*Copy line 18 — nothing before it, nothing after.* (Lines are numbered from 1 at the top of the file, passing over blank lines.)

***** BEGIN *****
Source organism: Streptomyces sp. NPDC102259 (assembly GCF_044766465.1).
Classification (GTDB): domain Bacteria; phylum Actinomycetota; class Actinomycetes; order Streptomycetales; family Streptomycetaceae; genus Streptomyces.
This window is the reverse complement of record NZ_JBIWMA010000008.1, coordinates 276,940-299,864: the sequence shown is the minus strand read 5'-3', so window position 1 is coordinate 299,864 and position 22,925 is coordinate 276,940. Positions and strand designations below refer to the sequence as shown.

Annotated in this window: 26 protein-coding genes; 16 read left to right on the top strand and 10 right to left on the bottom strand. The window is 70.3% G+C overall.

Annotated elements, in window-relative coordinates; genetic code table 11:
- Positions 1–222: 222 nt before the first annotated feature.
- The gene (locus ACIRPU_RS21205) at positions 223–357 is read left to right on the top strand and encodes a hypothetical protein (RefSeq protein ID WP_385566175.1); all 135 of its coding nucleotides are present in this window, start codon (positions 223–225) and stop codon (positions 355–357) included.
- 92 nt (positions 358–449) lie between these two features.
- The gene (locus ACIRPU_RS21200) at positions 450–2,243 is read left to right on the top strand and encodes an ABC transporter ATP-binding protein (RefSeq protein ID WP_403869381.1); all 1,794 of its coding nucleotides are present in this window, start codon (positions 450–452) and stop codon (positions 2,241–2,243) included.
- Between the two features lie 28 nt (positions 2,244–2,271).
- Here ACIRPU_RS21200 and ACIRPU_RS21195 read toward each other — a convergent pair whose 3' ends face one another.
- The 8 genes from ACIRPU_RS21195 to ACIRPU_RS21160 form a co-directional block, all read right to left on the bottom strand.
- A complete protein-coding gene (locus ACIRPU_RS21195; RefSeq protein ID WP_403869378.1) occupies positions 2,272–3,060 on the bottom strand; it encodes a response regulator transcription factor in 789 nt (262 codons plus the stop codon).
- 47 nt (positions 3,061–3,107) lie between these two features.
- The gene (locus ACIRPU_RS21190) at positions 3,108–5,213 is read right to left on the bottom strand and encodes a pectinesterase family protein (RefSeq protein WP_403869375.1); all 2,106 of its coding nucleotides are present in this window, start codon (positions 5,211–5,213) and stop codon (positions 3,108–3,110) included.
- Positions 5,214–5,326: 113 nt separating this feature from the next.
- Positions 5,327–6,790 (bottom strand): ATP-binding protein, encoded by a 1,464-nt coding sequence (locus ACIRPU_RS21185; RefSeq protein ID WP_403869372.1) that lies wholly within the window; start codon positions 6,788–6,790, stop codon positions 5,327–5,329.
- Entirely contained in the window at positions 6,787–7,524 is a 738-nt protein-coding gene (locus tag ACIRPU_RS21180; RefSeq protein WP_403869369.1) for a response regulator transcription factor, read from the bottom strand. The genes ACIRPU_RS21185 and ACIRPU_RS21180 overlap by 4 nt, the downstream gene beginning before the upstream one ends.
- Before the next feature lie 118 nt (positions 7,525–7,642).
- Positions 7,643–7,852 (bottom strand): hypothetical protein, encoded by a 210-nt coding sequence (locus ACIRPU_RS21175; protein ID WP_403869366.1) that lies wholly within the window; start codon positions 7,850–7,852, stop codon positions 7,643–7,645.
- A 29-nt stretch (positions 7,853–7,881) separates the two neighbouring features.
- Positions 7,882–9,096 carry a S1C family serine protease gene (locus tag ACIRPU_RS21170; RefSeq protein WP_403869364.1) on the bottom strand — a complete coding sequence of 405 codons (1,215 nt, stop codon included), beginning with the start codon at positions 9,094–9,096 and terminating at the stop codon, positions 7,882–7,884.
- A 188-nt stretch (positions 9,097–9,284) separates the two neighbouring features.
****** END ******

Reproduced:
- Entirely contained in the window at positions 6,787–7,524 is a 738-nt protein-coding gene (locus tag ACIRPU_RS21180; RefSeq protein WP_403869369.1) for a response regulator transcription factor, read from the bottom strand. The genes ACIRPU_RS21185 and ACIRPU_RS21180 overlap by 4 nt, the downstream gene beginning before the upstream one ends.